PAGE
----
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I am looking for a way to generate some summary statistics using Mongo. Suppose I have a collection with many records of the form

{"name" : "Jeroen", "gender" : "m", "age" :27.53 }

Now I want to get the distributions for gender and age. Assume for gender, there are only values "m" and "f". What is the most efficient way of getting the total count of males and females in my collection?

And for age, is there a way that does some 'binning' and gives me a histogram like summary; i.e. the number of records where age is in the intervals: [0, 2), [2, 4), [4, 6) ... etc?

share|improve this question

I just tried out the new aggregation framework that will be available in MongoDB version 2.2 (2.2.0-rc0 has been released), which should have higher performance than map reduce since it doesn't rely on Javascript.

input data:

{ "_id" : 1, "age" : 22.34, "gender" : "f" }
{ "_id" : 2, "age" : 23.9, "gender" : "f" }
{ "_id" : 3, "age" : 27.4, "gender" : "f" }
{ "_id" : 4, "age" : 26.9, "gender" : "m" }
{ "_id" : 5, "age" : 26, "gender" : "m" }

aggregation command for gender:

db.collection.aggregate(
   {$project: {gender:1}},
   {$group: {
        _id: "$gender",
        count: {$sum: 1}
   }})

result:

{"result" : 
   [
     {"_id" : "m", "count" : 2},
     {"_id" : "f", "count" : 3}
   ],
   "ok" : 1
}

To get the ages in bins:

db.collection.aggregate(
   {$project: {
        ageLowerBound: {$subtract:["$age", {$mod:["$age",2]}]}}
   },
   {$group: {
       _id:"$ageLowerBound", 
       count:{$sum:1}
   }
})

result:

{"result" : 
    [
       {"_id" : 26, "count" : 3},
       {"_id" : 22, "count" : 2}
    ],
    "ok" : 1
}
share|improve this answer
    
I should also note for anyone interested in the aggregation framework that using $match in the aggregate command as early as possible is recommended to prevent a full table scan. – Jenna Jul 25 '12 at 14:58
    
For arbitrary bins that aren't multiples of some number, you can use $cond though the syntax is horrible: $project: {ageLowerBound: {$cond: [{$lt: [$age, 2]}, "0", {$cond: [{$lt: [$age, 4]}, "2", "4"]}]}} ...or something like that. – David Röthlisberger Apr 21 '15 at 10:05
up vote 2 down vote accepted

Konstantin's answer was right. MapReduce gets the job done. Here is the full solution in case others find this interesting.

To count genders, the map function key is the this.gender attribute for every record. The reduce function then simply adds them up:

// count genders
db.persons.mapReduce(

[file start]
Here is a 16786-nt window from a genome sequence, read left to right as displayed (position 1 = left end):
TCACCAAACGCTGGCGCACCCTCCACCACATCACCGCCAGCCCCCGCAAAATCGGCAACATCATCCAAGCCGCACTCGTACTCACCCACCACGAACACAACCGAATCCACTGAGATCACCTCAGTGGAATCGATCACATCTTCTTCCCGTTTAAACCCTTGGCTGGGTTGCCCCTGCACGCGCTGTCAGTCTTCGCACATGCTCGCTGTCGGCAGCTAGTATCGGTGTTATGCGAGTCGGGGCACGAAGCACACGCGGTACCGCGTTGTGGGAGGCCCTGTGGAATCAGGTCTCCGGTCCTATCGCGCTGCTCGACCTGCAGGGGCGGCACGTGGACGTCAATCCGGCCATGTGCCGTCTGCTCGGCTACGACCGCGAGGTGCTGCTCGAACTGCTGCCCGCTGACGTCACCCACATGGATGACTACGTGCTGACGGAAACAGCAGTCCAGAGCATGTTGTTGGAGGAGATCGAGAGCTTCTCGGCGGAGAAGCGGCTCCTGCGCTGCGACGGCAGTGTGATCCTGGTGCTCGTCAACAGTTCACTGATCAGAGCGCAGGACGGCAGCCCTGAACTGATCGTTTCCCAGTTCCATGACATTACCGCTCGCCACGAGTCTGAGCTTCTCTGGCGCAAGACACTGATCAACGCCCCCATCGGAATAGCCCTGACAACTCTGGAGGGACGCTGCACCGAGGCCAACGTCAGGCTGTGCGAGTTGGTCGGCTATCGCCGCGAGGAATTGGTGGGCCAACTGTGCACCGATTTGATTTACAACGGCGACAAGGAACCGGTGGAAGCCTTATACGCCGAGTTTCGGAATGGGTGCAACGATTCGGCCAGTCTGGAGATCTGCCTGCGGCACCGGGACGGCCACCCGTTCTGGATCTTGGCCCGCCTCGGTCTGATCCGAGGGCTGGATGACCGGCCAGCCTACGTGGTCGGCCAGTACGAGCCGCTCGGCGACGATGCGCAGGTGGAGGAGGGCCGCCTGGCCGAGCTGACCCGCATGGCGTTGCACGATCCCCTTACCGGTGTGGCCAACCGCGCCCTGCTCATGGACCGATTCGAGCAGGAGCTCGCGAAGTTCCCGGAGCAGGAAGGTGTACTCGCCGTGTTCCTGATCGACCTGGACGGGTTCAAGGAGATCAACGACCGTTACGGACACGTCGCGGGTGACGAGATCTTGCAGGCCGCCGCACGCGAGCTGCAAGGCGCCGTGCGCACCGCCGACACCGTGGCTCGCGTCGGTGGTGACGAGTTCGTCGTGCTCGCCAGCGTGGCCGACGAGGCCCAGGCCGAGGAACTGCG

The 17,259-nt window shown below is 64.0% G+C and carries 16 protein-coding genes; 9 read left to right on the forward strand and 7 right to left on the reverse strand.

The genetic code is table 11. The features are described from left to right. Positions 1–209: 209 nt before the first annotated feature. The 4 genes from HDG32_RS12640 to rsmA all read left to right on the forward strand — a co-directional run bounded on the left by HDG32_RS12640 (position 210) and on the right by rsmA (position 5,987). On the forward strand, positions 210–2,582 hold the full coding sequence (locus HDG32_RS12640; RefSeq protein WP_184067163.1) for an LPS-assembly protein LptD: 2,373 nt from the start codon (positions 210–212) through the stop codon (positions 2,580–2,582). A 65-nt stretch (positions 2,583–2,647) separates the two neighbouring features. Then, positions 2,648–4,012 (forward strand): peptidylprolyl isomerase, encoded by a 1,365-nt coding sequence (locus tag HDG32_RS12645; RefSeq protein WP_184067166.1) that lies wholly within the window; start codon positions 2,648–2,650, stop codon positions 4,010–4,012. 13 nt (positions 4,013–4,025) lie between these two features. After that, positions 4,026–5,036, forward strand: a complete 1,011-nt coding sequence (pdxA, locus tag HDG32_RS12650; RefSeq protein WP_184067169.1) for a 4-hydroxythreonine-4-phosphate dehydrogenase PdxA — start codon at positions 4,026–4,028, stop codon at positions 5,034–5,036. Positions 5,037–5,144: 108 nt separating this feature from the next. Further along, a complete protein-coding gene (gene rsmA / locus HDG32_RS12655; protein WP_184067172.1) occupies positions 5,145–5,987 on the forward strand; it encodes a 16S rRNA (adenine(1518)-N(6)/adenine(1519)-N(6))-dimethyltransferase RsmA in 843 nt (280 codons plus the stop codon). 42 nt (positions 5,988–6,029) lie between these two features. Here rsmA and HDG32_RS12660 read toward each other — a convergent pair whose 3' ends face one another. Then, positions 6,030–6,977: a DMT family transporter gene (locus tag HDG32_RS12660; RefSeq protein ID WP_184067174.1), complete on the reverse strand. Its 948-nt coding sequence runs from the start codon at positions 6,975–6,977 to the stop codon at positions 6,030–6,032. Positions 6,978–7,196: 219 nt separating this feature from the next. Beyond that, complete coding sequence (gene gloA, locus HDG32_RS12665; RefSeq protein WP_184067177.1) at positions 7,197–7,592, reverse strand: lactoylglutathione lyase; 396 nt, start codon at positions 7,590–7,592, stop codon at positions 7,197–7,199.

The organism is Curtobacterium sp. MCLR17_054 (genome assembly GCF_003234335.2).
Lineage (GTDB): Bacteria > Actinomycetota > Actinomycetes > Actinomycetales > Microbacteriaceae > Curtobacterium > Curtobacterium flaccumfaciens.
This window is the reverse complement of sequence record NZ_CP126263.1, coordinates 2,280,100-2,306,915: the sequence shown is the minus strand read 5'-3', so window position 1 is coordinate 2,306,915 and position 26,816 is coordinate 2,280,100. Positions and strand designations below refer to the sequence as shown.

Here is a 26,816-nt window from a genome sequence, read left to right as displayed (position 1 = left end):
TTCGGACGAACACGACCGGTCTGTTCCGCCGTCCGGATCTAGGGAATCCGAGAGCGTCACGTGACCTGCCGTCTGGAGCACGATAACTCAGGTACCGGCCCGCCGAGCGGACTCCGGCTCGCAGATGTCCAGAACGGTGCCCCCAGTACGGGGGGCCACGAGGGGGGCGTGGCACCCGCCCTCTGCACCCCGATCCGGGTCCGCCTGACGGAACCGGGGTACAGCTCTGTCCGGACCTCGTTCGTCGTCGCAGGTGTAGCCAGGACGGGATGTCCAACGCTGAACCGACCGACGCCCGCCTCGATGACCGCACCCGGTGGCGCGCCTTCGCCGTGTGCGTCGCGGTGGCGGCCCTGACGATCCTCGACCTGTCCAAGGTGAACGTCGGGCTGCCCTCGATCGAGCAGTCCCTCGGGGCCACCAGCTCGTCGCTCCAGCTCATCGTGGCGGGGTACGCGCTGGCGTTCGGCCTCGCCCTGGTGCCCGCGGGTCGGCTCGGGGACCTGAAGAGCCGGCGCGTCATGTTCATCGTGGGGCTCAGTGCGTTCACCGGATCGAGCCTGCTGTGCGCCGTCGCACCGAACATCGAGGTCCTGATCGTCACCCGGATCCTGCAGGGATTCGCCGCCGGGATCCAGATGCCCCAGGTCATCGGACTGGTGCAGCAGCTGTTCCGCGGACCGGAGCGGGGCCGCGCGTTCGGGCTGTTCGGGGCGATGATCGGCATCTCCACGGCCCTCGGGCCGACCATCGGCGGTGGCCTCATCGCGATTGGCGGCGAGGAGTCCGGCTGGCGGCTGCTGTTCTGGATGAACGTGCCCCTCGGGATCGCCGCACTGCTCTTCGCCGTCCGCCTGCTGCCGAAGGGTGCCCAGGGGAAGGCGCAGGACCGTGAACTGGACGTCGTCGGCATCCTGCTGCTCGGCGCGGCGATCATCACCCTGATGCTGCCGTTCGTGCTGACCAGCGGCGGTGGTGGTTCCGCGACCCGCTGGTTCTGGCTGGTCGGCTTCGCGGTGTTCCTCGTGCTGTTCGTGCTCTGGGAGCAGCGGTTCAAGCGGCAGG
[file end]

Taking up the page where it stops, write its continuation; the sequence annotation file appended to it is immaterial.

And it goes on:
function(){
        emit(this["gender"], {count: 1})
    }, function(key, values){
        var result = {count: 0};
        values.forEach(function(value) {
            result.count += value.count;
        });
        return result;
    }, {out: { inline : 1}}
);

To do the binning, we set the key in the map function to round down to the nearest division by two. Therefore e.g. any value between 10 and 11.9999 will get the same key "10-12". And then again we simply add them up:

db.responses.mapReduce(
    function(){
        var x = Math.floor(this["age"]/2)*2;
        var key = x + "-" + (x+2);
        emit(key, {count: 1})
    }, function(state, values){
        var result = {count: 0};
        values.forEach(function(value) {
            result.count += value.count;
        });
        return result;
    }, {out: { inline : 1}}
);
share|improve this answer
    
This is cool. Where can I find documentation for the mapReduce() function? I did a search but didn't seem to find an official source... – jimijazz Feb 16 at 13:04

an easy way to get the total count of males would be db.x.find({"gender": "m"}).count()

If you want both male and female counts in just one query, then there is no easy way. Map/reduce would be one possibility. Or perhaps the new aggregation framework. The same is true for your binning requirement

Mongo is not great for aggregation, but it's fantastic for many small incremental updates. So the best way to solve this problem with mongo would be to collect the aggregation data in a seperate collection.

So, if you keep a stats collection with one document like this:

stats: [
  {
     "male": 23,
     "female": 17,
     "ageDistribution": {
       "0_2" : 3,
       "2_4" : 5,
       "4_6" : 7
     }
  }
]

... then everytime you add or remove a person from the other collection, you count the respective fields up or down in the stats collection.

db.stats.update({"$inc": {"male": 1, "ageDistribution.2_4": 1}})

Queries to stats will be lightning fast this way, and you will hardly notice any performance overhead from counting the stats up and down.

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Depending on amount of data most effective way to find amount of males and females could be either naive query or map reduce job. Binning is best done via map reduce:

In the map phase your key is a bin, and value is 1, and in the reduce phase you just sum up values

share|improve this answer
    
Could you illustrate this with some example code? – Jeroen Jul 23 '12 at 22:17
    
You were faster - I'm on vacation and pretty much offline – Konstantin Pribluda Jul 25 '12 at 19:49

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